Grounding Systems "Don't die please"
What Is Grounding?
Generally speaking, the difference between grounding and bonding is: Grounding is a direct connection to the earth to aid in removing damaging transient over-voltages due to lightning. The purpose of bonding is to ensure the electrical continuity of the fault current path, to provide the capacity and ability to conduct safely any fault current likely to be imposed, and to aid in the operation of the over-current protection device. Properly bonding all metal parts within an electrical system helps ensure a low-impedance fault current path.
The issue of grounding and bonding confuses many inspectors. Due to its complexity, in this section, we will try to break it down to its fundamentals, and look at the basic requirements and common failures that can lead to unsafe conditions around the home.
To go back to the beginning, the last stop on the utilities distribution chain, before the supply goes to the home, is the transformer. This steps the high-voltage primary distribution down to the neighborhood, to the 240/120-volt feeds to the homes.
This transformer has a winding known as a phase coil that is center-tapped to provide voltage stabilization, and a return path for the higher voltage system to aid in clearing primary side faults. As discussed earlier, on a typical 240/120-volt service drop, we will have two ungrounded conductors and a single grounded conductor. This means that we have to establish our own grounding electrode system at the dwelling. It is vital in removing dangerous voltages imposed on the system via lightning strikes and over-voltage surges from higher voltages on power lines. If ground-rod, pipe or plate electrodes are used, they must have a rating of 25 Ohms or less; otherwise, an additional electrode must be added, per Section 250.56 of the NEC.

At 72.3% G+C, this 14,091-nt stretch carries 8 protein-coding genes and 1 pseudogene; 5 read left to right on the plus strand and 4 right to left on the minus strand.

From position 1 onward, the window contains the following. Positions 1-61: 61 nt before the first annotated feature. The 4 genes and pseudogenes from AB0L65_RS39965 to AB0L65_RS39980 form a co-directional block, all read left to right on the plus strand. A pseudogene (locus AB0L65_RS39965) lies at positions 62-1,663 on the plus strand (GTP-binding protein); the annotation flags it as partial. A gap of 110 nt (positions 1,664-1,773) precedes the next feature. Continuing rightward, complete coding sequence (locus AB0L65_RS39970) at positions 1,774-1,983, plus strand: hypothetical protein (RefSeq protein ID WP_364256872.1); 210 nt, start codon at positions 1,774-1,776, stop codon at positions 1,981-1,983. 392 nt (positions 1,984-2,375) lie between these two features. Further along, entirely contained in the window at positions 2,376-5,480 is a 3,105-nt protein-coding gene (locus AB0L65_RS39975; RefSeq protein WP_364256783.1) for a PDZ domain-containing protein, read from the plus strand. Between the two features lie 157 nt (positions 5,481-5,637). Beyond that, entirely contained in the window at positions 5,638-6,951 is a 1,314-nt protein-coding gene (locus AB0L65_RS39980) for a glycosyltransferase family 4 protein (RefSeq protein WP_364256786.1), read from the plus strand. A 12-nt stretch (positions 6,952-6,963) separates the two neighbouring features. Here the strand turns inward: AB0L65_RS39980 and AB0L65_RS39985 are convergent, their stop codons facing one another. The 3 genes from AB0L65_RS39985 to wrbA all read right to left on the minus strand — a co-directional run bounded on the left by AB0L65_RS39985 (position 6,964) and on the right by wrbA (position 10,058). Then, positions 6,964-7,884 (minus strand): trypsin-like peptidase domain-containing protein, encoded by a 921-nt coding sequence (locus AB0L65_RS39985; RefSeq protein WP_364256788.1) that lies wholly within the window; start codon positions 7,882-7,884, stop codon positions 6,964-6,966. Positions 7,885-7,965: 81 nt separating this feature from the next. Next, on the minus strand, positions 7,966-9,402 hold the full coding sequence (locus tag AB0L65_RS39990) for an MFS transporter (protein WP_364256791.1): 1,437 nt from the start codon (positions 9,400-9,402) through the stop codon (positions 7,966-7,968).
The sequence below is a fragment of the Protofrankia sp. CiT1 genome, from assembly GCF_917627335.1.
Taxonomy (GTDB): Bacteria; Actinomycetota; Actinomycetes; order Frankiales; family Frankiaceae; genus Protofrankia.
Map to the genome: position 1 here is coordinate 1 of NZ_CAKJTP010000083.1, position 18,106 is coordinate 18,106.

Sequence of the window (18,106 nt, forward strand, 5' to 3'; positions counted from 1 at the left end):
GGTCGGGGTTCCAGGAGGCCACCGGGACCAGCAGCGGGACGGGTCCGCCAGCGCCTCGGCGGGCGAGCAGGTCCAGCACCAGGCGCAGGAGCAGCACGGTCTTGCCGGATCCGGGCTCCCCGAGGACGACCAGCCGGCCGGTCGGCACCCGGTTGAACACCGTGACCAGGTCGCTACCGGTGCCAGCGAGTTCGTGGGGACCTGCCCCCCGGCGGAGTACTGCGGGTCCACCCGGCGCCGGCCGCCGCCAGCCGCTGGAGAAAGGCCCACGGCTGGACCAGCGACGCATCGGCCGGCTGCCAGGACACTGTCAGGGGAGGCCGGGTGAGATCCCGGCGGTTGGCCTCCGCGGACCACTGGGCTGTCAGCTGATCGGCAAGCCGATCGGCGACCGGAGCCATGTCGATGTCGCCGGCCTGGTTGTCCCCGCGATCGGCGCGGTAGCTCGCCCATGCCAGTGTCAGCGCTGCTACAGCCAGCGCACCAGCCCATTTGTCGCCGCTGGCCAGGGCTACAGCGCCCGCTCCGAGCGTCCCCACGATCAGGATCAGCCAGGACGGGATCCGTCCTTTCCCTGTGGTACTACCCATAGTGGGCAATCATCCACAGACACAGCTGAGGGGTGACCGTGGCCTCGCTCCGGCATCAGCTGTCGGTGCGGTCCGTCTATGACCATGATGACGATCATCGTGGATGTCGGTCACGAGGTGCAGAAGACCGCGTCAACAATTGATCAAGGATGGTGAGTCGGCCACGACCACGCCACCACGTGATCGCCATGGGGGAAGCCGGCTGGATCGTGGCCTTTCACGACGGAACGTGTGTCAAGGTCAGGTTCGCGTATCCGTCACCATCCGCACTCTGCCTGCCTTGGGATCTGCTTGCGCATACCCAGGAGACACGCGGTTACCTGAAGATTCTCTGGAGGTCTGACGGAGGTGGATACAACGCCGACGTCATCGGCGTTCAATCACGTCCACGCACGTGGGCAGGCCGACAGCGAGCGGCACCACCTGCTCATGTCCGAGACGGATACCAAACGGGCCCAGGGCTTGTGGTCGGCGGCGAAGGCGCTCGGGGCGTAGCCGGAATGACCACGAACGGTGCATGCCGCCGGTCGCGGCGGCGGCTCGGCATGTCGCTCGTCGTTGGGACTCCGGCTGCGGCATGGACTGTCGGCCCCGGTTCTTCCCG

There are several methods of connecting the grounding system to the ground, with a driven rod being the most common in most areas. Most residential construction requires two separate grounding electrodes in any combination of the following (which need to be at least 6 feet apart):
driven rods (rod-type grounding electrode rods);
metal water pipes;
steel framing; and
Historically, the grounding system had just one connection to ground, and this was nearly always made on the water supply pipe. However, two connections are now required by most jurisdictions to ensure a low-impedance ground (one with little resistance).
Because most utility companies now install plastic potable water supply lines, a water pipe can NOT be used as a grounding means, so one of the other electrodes listed must be used. It is also important to note that all electrodes that are present in the dwelling must be bonded together to form a single and complete grounding electrode system. Typically, the two required grounding electrodes need to be at least 6 feet apart. If one is the water pipe ground and the supplemental is a ground rod, another ground rod may need to be added in order to meet the requirements of section 250.56 of the NEC. Gas piping should not be used as a grounding electrode for safety reasons, but, in most areas, gas lines are required to be bonded to the grounding system if they are likely to become energized. Provided by InterNachi